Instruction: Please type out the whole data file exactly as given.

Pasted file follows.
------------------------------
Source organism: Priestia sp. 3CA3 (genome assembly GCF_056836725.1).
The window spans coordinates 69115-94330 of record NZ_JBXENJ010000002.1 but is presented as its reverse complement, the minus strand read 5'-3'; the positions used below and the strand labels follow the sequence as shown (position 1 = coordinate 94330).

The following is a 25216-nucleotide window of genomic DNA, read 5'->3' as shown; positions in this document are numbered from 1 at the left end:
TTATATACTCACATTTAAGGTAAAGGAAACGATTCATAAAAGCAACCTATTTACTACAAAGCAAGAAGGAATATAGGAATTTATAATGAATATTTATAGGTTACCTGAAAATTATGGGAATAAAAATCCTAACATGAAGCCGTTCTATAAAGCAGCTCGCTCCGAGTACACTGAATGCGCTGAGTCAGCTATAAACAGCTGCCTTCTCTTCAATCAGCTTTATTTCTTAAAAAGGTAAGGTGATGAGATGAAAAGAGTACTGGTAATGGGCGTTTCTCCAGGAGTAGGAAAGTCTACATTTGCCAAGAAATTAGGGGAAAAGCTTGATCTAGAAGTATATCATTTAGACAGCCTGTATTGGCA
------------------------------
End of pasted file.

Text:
Source organism: Priestia sp. 3CA3 (genome assembly GCF_056836725.1).
The window spans coordinates 69115-94330 of record NZ_JBXENJ010000002.1 but is presented as its reverse complement, the minus strand read 5'-3'; the positions used below and the strand labels follow the sequence as shown (position 1 = coordinate 94330).

The following is a 25216-nucleotide window of genomic DNA, read 5'->3' as shown; positions in this document are numbered from 1 at the left end:
TTATATACTCACATTTAAGGTAAAGGAAACGATTCATAAAAGCAACCTATTTACTACAAAGCAAGAAGGAATATAGGAATTTATAATGAATATTTATAGGTTACCTGAAAATTATGGGAATAAAAATCCTAACATGAAGCCGTTCTATAAAGCAGCTCGCTCCGAGTACACTGAATGCGCTGAGTCAGCTATAAACAGCTGCCTTCTCTTCAATCAGCTTTATTTCTTAAAAAGGTAAGGTGATGAGATGAAAAGAGTACTGGTAATGGGCGTTTCTCCAGGAGTAGGAAAGTCTACATTTGCCAAGAAATTAGGGGAAAAGCTTGATCTAGAAGTATATCATTTAGACAGCCTGTATTGGCA